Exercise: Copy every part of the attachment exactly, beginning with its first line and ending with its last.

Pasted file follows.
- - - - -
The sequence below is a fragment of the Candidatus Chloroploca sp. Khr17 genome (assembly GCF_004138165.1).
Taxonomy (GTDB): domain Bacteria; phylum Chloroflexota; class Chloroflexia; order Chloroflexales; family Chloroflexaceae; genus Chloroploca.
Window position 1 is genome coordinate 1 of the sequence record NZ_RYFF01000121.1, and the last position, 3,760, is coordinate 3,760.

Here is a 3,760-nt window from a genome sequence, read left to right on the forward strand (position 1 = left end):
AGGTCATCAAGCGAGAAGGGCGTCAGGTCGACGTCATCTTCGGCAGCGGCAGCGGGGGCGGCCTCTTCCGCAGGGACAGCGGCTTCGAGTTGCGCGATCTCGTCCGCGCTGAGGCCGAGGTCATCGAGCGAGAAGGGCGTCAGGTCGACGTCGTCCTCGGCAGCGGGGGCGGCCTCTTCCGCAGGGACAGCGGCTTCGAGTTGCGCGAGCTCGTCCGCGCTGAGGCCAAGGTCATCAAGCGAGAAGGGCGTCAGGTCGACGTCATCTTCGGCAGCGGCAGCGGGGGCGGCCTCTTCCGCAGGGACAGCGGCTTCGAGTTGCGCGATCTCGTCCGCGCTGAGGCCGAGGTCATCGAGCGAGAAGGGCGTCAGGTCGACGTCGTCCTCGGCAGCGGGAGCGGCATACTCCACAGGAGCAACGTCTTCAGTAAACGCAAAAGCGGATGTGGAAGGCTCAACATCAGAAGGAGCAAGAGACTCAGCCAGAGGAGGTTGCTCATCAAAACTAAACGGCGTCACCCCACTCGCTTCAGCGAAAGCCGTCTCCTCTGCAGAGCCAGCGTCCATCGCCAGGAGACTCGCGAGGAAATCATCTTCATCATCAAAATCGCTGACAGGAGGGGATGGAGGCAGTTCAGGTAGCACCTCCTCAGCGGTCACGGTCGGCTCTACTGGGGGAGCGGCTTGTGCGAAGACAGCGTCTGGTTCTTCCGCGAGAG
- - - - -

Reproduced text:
The sequence below is a fragment of the Candidatus Chloroploca sp. Khr17 genome (assembly GCF_004138165.1).
Taxonomy (GTDB): domain Bacteria; phylum Chloroflexota; class Chloroflexia; order Chloroflexales; family Chloroflexaceae; genus Chloroploca.
Window position 1 is genome coordinate 1 of the sequence record NZ_RYFF01000121.1, and the last position, 3,760, is coordinate 3,760.

Here is a 3,760-nt window from a genome sequence, read left to right on the forward strand (position 1 = left end):
AGGTCATCAAGCGAGAAGGGCGTCAGGTCGACGTCATCTTCGGCAGCGGCAGCGGGGGCGGCCTCTTCCGCAGGGACAGCGGCTTCGAGTTGCGCGATCTCGTCCGCGCTGAGGCCGAGGTCATCGAGCGAGAAGGGCGTCAGGTCGACGTCGTCCTCGGCAGCGGGGGCGGCCTCTTCCGCAGGGACAGCGGCTTCGAGTTGCGCGAGCTCGTCCGCGCTGAGGCCAAGGTCATCAAGCGAGAAGGGCGTCAGGTCGACGTCATCTTCGGCAGCGGCAGCGGGGGCGGCCTCTTCCGCAGGGACAGCGGCTTCGAGTTGCGCGATCTCGTCCGCGCTGAGGCCGAGGTCATCGAGCGAGAAGGGCGTCAGGTCGACGTCGTCCTCGGCAGCGGGAGCGGCATACTCCACAGGAGCAACGTCTTCAGTAAACGCAAAAGCGGATGTGGAAGGCTCAACATCAGAAGGAGCAAGAGACTCAGCCAGAGGAGGTTGCTCATCAAAACTAAACGGCGTCACCCCACTCGCTTCAGCGAAAGCCGTCTCCTCTGCAGAGCCAGCGTCCATCGCCAGGAGACTCGCGAGGAAATCATCTTCATCATCAAAATCGCTGACAGGAGGGGATGGAGGCAGTTCAGGTAGCACCTCCTCAGCGGTCACGGTCGGCTCTACTGGGGGAGCGGCTTGTGCGAAGACAGCGTCTGGTTCTTCCGCGAGAG